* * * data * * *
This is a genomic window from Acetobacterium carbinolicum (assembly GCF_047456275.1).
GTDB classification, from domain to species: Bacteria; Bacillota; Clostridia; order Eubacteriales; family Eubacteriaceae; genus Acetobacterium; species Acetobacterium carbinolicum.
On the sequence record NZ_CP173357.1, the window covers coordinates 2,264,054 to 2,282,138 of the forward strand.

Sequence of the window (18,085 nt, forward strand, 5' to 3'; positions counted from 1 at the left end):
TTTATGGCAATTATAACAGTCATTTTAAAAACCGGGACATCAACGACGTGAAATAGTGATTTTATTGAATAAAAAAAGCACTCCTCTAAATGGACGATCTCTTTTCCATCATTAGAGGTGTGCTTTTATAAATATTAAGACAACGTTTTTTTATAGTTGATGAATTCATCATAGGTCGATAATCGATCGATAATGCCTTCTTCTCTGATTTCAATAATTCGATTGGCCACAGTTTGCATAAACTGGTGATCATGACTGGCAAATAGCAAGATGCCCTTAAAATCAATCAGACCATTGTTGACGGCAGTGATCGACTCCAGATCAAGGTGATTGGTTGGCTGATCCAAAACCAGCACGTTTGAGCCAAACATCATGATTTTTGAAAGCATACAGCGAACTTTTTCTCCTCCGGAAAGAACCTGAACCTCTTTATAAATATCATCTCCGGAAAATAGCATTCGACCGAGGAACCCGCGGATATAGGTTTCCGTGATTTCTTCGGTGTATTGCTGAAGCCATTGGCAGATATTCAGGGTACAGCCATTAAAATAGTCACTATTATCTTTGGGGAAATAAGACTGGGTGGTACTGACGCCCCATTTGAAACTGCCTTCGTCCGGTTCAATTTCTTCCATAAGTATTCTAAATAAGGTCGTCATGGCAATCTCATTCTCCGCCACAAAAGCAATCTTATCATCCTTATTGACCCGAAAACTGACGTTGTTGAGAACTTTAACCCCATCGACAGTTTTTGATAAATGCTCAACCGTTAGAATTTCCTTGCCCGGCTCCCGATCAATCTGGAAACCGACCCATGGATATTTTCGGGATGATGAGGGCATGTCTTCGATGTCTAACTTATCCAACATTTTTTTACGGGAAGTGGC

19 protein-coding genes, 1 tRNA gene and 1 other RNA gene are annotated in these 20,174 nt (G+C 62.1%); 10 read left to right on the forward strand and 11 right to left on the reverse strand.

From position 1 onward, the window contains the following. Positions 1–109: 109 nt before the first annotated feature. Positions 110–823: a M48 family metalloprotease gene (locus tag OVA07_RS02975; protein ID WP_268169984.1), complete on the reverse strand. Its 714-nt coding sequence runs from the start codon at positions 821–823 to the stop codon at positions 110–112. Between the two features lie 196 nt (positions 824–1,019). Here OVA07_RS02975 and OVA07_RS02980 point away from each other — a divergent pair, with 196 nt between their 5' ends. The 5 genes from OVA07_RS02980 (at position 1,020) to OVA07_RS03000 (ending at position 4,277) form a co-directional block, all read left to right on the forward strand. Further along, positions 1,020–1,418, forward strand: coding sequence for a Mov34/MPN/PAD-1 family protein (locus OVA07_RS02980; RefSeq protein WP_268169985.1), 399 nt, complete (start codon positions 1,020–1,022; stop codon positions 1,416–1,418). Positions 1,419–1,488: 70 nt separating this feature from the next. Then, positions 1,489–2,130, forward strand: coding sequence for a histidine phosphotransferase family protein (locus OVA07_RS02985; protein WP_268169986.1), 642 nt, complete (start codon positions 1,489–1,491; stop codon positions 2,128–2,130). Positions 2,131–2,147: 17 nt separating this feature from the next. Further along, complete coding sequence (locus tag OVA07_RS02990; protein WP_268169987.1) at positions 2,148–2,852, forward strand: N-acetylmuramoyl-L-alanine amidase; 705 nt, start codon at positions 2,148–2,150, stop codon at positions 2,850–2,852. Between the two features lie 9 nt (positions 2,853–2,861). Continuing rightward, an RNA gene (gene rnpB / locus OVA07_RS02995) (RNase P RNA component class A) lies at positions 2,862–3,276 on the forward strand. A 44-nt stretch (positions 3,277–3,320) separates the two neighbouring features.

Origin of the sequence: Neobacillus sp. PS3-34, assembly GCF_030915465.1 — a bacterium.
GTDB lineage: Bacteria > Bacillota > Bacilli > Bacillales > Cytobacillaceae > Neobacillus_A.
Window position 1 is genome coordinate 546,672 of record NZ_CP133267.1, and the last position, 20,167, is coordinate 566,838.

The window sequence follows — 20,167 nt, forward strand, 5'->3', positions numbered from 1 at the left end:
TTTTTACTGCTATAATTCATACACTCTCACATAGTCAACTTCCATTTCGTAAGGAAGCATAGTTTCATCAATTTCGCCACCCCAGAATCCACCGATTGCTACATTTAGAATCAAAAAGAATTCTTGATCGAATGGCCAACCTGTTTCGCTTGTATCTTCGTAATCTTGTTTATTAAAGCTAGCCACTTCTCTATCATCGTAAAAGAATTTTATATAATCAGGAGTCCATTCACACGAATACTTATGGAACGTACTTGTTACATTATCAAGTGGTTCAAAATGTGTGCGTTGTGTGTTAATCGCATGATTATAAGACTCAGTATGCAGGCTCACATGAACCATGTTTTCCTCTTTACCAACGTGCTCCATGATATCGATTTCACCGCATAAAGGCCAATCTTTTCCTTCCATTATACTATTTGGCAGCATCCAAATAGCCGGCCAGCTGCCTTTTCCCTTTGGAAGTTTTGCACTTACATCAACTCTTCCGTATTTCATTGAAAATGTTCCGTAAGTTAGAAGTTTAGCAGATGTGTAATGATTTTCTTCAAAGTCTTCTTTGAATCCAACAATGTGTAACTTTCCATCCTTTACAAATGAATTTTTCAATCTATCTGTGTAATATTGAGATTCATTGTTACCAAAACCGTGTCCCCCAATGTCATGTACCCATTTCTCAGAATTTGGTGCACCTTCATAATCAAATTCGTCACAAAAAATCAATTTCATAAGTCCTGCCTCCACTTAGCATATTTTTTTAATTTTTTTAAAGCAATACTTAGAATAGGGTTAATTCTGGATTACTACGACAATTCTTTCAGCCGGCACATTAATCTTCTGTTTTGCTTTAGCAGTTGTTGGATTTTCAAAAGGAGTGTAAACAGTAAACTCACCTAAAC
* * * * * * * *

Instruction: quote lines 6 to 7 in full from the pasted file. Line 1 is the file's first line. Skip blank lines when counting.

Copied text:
19 protein-coding genes, 1 tRNA gene and 1 other RNA gene are annotated in these 20,174 nt (G+C 62.1%); 10 read left to right on the forward strand and 11 right to left on the reverse strand.

From position 1 onward, the window contains the following. Positions 1–109: 109 nt before the first annotated feature. Positions 110–823: a M48 family metalloprotease gene (locus tag OVA07_RS02975; protein ID WP_268169984.1), complete on the reverse strand. Its 714-nt coding sequence runs from the start codon at positions 821–823 to the stop codon at positions 110–112. Between the two features lie 196 nt (positions 824–1,019). Here OVA07_RS02975 and OVA07_RS02980 point away from each other — a divergent pair, with 196 nt between their 5' ends. The 5 genes from OVA07_RS02980 (at position 1,020) to OVA07_RS03000 (ending at position 4,277) form a co-directional block, all read left to right on the forward strand. Further along, positions 1,020–1,418, forward strand: coding sequence for a Mov34/MPN/PAD-1 family protein (locus OVA07_RS02980; RefSeq protein WP_268169985.1), 399 nt, complete (start codon positions 1,020–1,022; stop codon positions 1,416–1,418). Positions 1,419–1,488: 70 nt separating this feature from the next. Then, positions 1,489–2,130, forward strand: coding sequence for a histidine phosphotransferase family protein (locus OVA07_RS02985; protein WP_268169986.1), 642 nt, complete (start codon positions 1,489–1,491; stop codon positions 2,128–2,130). Positions 2,131–2,147: 17 nt separating this feature from the next. Further along, complete coding sequence (locus tag OVA07_RS02990; protein WP_268169987.1) at positions 2,148–2,852, forward strand: N-acetylmuramoyl-L-alanine amidase; 705 nt, start codon at positions 2,148–2,150, stop codon at positions 2,850–2,852. Between the two features lie 9 nt (positions 2,853–2,861). Continuing rightward, an RNA gene (gene rnpB / locus OVA07_RS02995) (RNase P RNA component class A) lies at positions 2,862–3,276 on the forward strand. A 44-nt stretch (positions 3,277–3,320) separates the two neighbouring features.